By David Reher, Reher-Morrison Racing Engines
“A low-tension valve spring and a heavy steel valve is the worst possible combination for high-rpm reliability.”
Faithful readers of this column know that my mantra on engine building is to spend your money wisely. Sometimes that means writing a bigger check initially in order to save money in the long run. A case in point is the decision whether to use flat tappets or roller lifters. In my view, a flat tappet is a ticking time bomb in a racing engine. Sooner or later, that bomb is going to explode with expensive results.
I’ll climb up on my soapbox and tell the drag racing world that a flat tappet camshaft is a bad investment for any serious competition engine. A typical flat tappet valvetrain may have a lower up-front cost than a roller camshaft, but it’s going to cost much more over the engine’s lifetime. The odds are that a flat tappet camshaft is either going to fail outright or cause a dropped valve. In either case, you’re looking at a thoroughly trashed engine and a major repair bill.
I know that some racers have run flat tappet cams successfully for years, and that NASCAR Nextel Cup teams are required by the rules to use flat tappets. The former are very fortunate, while the latter spend mountains of money on special cam cores made from exotic alloys, hardened and inlaid lobe faces, oversize zero-radius lifters, camshaft oilers and major block modifications to eke out 500 miles of racing from a flat tappet cam before it self-destructs. Flat tappets don’t save money for NASCAR teams – in fact, the total cost far exceeds the price of a roller cam and lifters. Moreover, the highly specialized components and machining procedures used in NASCAR Nextel Cup engines have virtually nothing in common with the flat tappet cams listed in retail catalogs.
Flat tappets survive in street engines because the valve spring pressure is relatively low. Consider that the seat pressure for a stock small-block Chevy V-8 with a flat tappet cam is 85 pounds. The generally accepted maximum spring pressure for a flat tappet cam used in competition is 130 pounds. That’s still much less than the 300+ pounds of seat pressure typically used with roller lifters in racing engines. Moreover, a low-tension flat tappet valve spring and a heavy steel valve is the worst possible combination for high-rpm reliability. The valve’s inertia can easily overcome the weak valve spring tension, producing violent, uncontrolled motion that can lead to a dropped valve and catastrophic failure.
Installing a flat tappet cam correctly demands considerable effort by the engine builder. Doing the job right requires making sure that every cam lobe is precisely positioned in relation to its respective lifter. The lobes on flat tappet camshafts are intentionally ground with a slight taper that causes the lifters to spin; if a lifter doesn’t rotate because of improper offset, the resulting friction will quickly destroy the lobe. The metal worn off the cam lobe is then embedded in the piston skirts and cylinder walls, causing scuffing and serious cylinder wall damage.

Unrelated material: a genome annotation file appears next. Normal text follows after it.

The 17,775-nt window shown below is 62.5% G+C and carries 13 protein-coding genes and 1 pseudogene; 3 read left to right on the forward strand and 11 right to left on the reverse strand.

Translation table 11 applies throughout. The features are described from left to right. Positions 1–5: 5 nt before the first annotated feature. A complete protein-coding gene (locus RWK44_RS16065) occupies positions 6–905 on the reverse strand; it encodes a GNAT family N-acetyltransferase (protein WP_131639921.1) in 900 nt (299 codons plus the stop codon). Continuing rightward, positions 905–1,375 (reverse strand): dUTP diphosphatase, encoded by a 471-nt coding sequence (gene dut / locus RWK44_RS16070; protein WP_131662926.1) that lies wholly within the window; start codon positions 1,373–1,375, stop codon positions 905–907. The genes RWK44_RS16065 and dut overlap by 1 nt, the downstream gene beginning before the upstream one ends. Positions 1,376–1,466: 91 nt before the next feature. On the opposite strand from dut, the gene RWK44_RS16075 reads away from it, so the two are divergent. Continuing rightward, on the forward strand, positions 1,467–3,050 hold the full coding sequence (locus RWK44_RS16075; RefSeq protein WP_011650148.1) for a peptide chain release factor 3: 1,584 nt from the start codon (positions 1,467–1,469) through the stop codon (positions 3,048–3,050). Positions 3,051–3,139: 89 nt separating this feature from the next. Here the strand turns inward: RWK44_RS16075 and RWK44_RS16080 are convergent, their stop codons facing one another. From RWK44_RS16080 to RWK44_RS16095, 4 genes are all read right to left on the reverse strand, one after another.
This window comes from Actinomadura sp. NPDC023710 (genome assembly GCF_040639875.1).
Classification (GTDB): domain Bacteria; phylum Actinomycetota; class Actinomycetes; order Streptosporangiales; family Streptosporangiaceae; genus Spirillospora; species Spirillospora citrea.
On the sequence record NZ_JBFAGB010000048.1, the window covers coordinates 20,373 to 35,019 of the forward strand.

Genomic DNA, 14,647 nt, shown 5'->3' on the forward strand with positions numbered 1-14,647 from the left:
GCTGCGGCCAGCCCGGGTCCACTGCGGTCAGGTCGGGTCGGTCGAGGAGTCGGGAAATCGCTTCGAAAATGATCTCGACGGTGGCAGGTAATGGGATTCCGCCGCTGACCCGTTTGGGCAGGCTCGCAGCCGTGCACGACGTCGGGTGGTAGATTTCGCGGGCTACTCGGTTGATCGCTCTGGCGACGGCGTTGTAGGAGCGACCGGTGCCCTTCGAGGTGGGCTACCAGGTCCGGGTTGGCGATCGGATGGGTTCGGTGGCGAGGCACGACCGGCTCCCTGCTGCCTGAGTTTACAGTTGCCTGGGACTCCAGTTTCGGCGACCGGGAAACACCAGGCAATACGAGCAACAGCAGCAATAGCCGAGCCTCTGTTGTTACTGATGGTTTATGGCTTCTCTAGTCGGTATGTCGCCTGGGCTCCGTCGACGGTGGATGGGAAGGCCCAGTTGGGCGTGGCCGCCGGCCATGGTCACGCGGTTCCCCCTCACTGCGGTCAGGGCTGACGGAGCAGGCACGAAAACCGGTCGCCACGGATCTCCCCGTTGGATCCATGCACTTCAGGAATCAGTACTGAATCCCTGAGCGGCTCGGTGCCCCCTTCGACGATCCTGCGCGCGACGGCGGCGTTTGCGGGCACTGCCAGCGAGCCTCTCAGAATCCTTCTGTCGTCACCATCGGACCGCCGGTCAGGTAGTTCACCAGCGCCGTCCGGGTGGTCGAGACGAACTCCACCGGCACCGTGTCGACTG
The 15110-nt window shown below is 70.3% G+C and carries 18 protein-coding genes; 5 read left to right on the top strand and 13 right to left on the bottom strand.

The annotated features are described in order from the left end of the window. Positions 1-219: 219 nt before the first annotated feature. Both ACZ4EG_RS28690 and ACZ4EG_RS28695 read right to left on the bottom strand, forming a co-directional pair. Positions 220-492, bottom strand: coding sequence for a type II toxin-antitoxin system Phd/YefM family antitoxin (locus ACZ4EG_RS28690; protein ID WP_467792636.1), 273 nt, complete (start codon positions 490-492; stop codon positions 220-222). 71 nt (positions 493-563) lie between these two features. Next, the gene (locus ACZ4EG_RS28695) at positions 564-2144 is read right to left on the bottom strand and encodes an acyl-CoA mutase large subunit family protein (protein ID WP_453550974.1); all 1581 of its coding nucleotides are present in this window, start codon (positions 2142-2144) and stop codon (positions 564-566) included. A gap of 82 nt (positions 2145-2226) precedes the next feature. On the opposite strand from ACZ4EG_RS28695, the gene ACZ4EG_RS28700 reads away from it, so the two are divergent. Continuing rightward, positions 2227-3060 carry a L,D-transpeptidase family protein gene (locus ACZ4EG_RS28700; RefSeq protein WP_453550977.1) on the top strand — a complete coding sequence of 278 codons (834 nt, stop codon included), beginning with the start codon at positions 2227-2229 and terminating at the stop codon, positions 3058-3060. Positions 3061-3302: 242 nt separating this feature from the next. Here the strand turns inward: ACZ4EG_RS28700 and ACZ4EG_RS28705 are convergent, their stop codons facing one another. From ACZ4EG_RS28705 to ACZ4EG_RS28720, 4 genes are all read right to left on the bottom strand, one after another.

In contrast, a roller lifter can tolerate slight misalignment in the position and angle of the lifter bores. A roller bearing also requires much less lubrication than the sliding base of a flat tappet, so the amount of oil circulating in the engine can be reduced to minimize windage losses.
A flat tappet severely limits the camshaft profile and thereby restricts the engine’s performance potential. The diameter of a flat tappet dictates how quickly the valves can be accelerated. Years ago engine builders replaced standard .842-inch diameter GM lifters with larger .940-inch tappets and special mushroom lifters because the increase in lifter diameter allowed more area under the lift curve. But even the fattest flat tappets can’t produce the same valve acceleration as a standard diameter roller lifter. Consequently flat tappet cam profiles have long seat timing that bleeds off cylinder pressure without delivering the breathing benefits of increased duration.
In my experience, the people who tend to favor flat tappets are either newcomers to racing who are trying to save money or veterans who had a bad experience with roller lifters in the distant past. I think that both groups are making a grave mistake by not using a roller cam unless they compete in a class that specifically requires flat tappets. Yes, a roller cam and kit does cost more than a flat tappet cam and a set of lifters, but the cost of fixing an engine after flattening a cam or dropping a valve is much more expensive. It’s true that a roller lifter may fail occasionally – usually as the result of a broken valve spring or incorrect valve lash adjustment – but the likelihood of trouble is much less than with flat tappets.
I’m a frugal person, as anyone who has seen our Pro Stock racing operation can attest. My philosophy on engine building is that it’s much cheaper to do a job right the first time than to do it wrong and then fix it. It always costs more to repair something, and generally the effort and expense are a lot more than you ever imagined. For my money, flat tappets belong in the museum, not on the race track.